"Gakuen Alice: The Complete Series" Smacks Its Head on a Rock Halfway Down the Rabbit-Hole
Mikan Sakura is a typical shojo protagonist–clumsy and ditzy but relentlessly optimistic and well-meaning–whose best friend, the emotionally distant young genius Hotaru Imai, is abruptly whisked off to a special school. A heartbroken Mikan tracks her down only to find that Hotaru is actually an “Alice”, which is the inexplicable name given to people with superpowers, and that the school she was sent to was built specifically for child Alices. Upon arriving, Mikan learns to her shock that she is also an Alice–namely, she has the ability to nullify other Alices’ powers. Mikan is enrolled into the school and is glad to see Hotaru again, but all is not well. The school is more than it appears, and the history of the Alices–Mikan’s power in particular–is wrapped in intrigue. While trying to befriend Natsume Hyuuga, a troubled boy with the ability to control flames, Mikan begins to get in over her head.
And then the show ends abruptly because, hey, it’s a 26-episode anime adaptation from 2004 of a manga that’s still ongoing today. What did you expect to happen? Seriously. I promise I’m going to talk about the series’ other aspects in a second, but I just can’t say anything before getting this elephant out of the way. The show ends without resolving any of its plots! We have an episode that’s obviously meant to feel resolution-ish, but it only feels final–they didn’t even try to half-ass it (a la Soul Eater), they just blatantly left all of the threads hanging! We never find out about Mikan’s parents, the schools supervisors, that woman behind the curtain in the second episode, that guy in the black suit and mask … It’s all glaringly missing, and it’s the most obvious offense committed by a show that, despite a few other flaws, could have a been a fun little experience in its own right.
Gakuen Alice is probably at its best when it’s letting Mikan interact with and explore the new world she’s found herself in and observing the way her unique Pollyanna-ish perspective effects the people around her. This isn’t new ground, but it’s safe, and they even manage to be vaguely clever with it in spots. Mikan’s power being the one that repels and is outside of all the other powers, for instance, is a nice touch. As a character, Hotaru is in much the same class. The icy girl who’s really just troubled and actually has a heart of gold is unabashedly a cliché, but it’s still fun to watch her play foil to Mikan. The show does have an issue with trying to bash the audience over the head with whatever emotion they’re meant to be feeling–the scenes where Mikan comes to term with her No-Star Student status would be right at home in The Little Princess–but a great voice cast ensures that you’re willing to put up with a certain amount of sappiness, and genuinely feel for the characters, especially the main two with their incredibly intense sismance. And furthermore, when the show’s trying to be funny, it is uproariously so, with snappy timing and creative visuals that make up for rather lackluster animation. All these factors combine to make the more slice-of-life oriented episodes the best and most enjoyable of the set.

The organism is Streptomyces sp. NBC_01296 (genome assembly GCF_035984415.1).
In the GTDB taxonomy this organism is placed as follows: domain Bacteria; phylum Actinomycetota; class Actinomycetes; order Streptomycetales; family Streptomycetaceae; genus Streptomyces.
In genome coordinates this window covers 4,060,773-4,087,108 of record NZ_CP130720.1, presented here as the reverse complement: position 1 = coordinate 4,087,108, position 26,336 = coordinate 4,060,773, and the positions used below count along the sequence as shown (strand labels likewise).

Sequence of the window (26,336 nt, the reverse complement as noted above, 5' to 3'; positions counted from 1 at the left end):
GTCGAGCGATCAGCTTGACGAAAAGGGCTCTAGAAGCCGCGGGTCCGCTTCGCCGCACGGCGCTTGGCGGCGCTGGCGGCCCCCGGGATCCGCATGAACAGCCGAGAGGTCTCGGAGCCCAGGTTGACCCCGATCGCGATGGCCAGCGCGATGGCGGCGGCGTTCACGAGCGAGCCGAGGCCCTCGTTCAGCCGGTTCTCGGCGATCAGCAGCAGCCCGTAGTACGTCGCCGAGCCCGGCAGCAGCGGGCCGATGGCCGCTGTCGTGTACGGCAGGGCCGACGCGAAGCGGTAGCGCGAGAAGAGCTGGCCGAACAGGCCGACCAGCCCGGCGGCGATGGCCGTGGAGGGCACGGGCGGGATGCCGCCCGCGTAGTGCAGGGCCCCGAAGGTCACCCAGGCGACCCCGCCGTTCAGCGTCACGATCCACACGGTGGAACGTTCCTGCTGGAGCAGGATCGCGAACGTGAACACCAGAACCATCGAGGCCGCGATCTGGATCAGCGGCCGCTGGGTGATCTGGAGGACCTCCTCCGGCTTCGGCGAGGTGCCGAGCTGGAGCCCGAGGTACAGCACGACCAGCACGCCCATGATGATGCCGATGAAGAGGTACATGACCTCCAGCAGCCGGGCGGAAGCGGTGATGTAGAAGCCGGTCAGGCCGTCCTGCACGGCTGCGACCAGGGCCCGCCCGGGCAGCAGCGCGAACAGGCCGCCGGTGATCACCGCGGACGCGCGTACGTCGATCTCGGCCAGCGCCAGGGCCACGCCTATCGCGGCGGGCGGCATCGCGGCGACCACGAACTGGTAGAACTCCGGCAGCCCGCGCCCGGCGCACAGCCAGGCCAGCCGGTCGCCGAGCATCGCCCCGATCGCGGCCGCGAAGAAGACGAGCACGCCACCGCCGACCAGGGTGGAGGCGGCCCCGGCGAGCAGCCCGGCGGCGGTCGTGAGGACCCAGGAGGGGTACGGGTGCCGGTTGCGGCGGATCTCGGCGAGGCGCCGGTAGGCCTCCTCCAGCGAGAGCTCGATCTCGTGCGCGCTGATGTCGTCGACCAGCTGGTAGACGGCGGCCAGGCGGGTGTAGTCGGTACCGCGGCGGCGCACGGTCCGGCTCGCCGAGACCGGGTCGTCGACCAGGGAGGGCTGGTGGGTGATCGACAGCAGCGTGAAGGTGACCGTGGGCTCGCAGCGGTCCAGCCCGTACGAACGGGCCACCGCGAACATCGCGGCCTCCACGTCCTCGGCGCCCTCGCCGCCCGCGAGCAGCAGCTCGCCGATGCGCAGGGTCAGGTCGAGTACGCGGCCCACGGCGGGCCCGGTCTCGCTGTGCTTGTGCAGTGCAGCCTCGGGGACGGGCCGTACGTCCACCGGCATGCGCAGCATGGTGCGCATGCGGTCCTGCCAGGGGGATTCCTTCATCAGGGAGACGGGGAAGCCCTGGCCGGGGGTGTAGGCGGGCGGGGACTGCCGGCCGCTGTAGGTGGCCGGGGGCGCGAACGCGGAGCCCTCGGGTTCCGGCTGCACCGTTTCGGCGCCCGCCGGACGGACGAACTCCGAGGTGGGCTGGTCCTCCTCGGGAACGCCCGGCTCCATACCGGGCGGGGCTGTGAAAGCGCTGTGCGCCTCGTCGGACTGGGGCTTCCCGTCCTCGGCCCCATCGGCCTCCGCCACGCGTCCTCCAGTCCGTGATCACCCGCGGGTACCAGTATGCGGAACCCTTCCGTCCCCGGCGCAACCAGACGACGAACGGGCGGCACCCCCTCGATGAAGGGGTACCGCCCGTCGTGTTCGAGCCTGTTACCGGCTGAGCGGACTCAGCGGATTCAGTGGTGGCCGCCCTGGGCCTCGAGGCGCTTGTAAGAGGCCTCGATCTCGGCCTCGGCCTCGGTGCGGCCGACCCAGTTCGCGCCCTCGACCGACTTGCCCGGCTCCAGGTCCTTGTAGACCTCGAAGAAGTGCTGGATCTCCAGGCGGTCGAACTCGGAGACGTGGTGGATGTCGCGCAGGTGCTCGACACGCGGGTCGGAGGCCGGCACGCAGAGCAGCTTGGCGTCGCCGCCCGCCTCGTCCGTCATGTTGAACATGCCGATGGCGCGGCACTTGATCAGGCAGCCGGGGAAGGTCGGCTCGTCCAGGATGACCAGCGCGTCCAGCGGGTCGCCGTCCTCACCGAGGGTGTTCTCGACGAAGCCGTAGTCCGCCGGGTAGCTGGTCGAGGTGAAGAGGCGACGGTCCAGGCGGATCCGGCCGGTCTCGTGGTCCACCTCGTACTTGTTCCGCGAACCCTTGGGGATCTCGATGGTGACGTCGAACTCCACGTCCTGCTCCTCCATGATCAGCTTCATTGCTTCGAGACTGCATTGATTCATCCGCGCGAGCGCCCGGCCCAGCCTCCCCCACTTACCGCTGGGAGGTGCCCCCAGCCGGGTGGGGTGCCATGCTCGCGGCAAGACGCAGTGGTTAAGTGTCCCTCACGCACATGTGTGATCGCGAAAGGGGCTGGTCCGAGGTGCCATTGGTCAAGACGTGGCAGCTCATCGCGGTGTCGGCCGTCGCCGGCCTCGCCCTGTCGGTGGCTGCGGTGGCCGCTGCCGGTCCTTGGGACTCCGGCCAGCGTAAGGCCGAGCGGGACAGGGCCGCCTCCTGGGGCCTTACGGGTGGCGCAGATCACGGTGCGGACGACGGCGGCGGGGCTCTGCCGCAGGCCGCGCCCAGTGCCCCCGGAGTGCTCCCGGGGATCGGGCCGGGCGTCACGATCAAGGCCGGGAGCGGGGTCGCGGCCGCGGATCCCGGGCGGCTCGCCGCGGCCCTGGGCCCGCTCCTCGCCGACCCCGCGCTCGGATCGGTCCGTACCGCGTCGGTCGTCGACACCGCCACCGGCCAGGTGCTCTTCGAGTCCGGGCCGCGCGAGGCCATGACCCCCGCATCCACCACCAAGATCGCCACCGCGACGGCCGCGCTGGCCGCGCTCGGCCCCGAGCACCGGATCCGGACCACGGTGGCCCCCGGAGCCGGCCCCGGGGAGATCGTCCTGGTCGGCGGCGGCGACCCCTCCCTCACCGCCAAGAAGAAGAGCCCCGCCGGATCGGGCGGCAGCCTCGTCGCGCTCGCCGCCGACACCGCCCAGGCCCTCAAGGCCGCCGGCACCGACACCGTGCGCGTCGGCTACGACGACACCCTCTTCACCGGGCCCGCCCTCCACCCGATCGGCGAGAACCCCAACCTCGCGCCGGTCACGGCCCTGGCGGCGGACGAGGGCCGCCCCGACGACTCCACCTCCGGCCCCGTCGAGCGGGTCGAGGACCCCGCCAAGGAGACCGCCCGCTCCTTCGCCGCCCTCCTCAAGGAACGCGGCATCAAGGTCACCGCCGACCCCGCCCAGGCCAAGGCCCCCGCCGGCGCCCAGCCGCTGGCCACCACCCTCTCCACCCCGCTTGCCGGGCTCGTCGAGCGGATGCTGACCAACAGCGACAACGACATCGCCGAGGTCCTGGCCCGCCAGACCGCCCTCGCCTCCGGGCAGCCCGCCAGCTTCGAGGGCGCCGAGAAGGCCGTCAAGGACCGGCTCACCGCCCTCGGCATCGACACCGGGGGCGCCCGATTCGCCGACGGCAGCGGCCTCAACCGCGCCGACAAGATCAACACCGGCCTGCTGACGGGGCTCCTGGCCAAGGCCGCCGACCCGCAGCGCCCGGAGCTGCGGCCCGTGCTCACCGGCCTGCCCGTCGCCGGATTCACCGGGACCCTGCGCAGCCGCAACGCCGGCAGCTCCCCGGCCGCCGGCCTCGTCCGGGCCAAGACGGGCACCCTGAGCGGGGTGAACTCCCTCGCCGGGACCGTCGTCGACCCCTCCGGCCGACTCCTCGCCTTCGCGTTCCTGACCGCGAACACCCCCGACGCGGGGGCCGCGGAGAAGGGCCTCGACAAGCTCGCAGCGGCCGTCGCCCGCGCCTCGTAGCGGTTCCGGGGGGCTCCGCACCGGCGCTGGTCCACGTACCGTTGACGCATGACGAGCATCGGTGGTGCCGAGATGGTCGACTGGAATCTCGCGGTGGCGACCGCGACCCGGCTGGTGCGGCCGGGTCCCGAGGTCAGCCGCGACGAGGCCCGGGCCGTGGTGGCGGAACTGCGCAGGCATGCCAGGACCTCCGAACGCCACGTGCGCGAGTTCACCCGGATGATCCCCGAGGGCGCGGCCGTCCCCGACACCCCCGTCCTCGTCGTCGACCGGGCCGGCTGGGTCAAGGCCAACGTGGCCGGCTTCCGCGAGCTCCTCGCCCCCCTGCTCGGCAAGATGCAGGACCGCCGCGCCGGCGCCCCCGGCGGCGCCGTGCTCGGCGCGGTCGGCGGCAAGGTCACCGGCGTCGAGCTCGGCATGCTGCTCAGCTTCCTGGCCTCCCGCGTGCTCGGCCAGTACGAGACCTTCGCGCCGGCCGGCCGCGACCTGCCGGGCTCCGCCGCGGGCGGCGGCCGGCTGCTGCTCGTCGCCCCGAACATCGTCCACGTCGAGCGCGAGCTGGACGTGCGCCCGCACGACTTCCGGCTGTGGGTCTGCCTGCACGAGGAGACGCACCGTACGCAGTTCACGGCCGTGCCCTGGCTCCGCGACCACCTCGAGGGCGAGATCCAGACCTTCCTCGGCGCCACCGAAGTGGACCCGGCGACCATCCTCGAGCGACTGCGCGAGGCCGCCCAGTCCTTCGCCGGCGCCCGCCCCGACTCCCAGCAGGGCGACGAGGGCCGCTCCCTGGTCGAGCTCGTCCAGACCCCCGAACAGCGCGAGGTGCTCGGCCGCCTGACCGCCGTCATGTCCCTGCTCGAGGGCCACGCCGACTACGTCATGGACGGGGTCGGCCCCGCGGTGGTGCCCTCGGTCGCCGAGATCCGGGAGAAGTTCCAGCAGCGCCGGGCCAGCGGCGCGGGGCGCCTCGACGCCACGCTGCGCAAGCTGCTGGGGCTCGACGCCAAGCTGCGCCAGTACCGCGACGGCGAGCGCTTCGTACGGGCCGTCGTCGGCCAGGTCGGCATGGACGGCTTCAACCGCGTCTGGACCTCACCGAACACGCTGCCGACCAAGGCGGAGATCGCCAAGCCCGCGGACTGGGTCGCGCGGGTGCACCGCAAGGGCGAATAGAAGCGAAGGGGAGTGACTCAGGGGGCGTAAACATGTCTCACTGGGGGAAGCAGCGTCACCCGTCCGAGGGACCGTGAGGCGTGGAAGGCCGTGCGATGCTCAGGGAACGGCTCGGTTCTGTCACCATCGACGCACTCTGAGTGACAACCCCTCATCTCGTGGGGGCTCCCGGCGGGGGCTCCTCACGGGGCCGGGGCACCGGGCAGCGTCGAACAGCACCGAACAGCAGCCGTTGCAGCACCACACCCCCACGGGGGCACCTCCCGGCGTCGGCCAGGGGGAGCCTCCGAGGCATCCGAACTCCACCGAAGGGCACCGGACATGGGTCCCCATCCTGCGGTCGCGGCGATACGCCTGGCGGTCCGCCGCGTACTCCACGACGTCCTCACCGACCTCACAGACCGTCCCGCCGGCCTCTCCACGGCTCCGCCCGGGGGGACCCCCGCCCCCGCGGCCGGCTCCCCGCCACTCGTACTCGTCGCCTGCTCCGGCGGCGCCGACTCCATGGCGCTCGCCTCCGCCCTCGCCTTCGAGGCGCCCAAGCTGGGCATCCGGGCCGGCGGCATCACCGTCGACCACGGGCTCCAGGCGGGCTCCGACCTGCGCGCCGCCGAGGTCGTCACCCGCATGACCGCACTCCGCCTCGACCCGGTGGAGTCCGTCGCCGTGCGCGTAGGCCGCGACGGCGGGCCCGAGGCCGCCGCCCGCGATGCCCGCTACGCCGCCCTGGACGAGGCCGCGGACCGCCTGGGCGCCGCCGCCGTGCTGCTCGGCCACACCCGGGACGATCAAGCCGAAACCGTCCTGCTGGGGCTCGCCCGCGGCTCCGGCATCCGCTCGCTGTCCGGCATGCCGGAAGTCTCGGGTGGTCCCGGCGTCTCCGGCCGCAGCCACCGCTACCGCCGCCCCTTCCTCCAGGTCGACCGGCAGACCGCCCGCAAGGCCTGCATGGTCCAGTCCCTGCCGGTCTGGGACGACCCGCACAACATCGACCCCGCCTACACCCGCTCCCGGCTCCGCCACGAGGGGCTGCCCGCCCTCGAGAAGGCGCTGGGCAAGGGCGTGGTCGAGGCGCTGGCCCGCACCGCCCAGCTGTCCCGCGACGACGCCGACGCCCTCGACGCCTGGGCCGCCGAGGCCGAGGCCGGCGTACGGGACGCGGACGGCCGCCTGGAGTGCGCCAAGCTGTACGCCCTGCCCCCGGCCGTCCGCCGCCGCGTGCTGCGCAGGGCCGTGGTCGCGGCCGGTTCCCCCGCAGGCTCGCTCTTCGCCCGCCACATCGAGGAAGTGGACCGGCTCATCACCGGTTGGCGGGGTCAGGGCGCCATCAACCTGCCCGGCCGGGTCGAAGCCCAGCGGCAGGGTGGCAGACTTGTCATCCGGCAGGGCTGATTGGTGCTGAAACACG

Unfortunately, the more adventurous, plot-driven portions of the show are farcical, and the hand-wavy not-ending makes them even sillier than they are. There’s an enormous discrepancy between the “light” and “dark” episodes that is probably best seen with Natsume, whose relatively fluffy trouble-making and anti-social tendencies in the normal episodes are explained through the fact that he is a child assassin in the “action” ones.
As I mentioned above, the show has a snappy and energetic look to it at times, especially when it’s being funny. The designs are cute–the OP for this show is quite possibly one of the cutest openings I’ve ever seen–and it’s colorful without being garish. Unfortunately, the show makes the same kind of mistakes you typically see in a TV anime: stilted motion and lots of boring “talking head” scenes, which means it’s unable to put all those good qualities to full effect. I’d like to see a show with this kinds of creativity in addition to full, fluid animation.
There’s potential in Gakuen Alice and it has some fun moments, but at the end of the day, with the bad at least as prevalent as the good and the complete middle finger that is the ending, I’m not sure it fulfills that potential enough to merit looking into it, especially in lieu of the comic.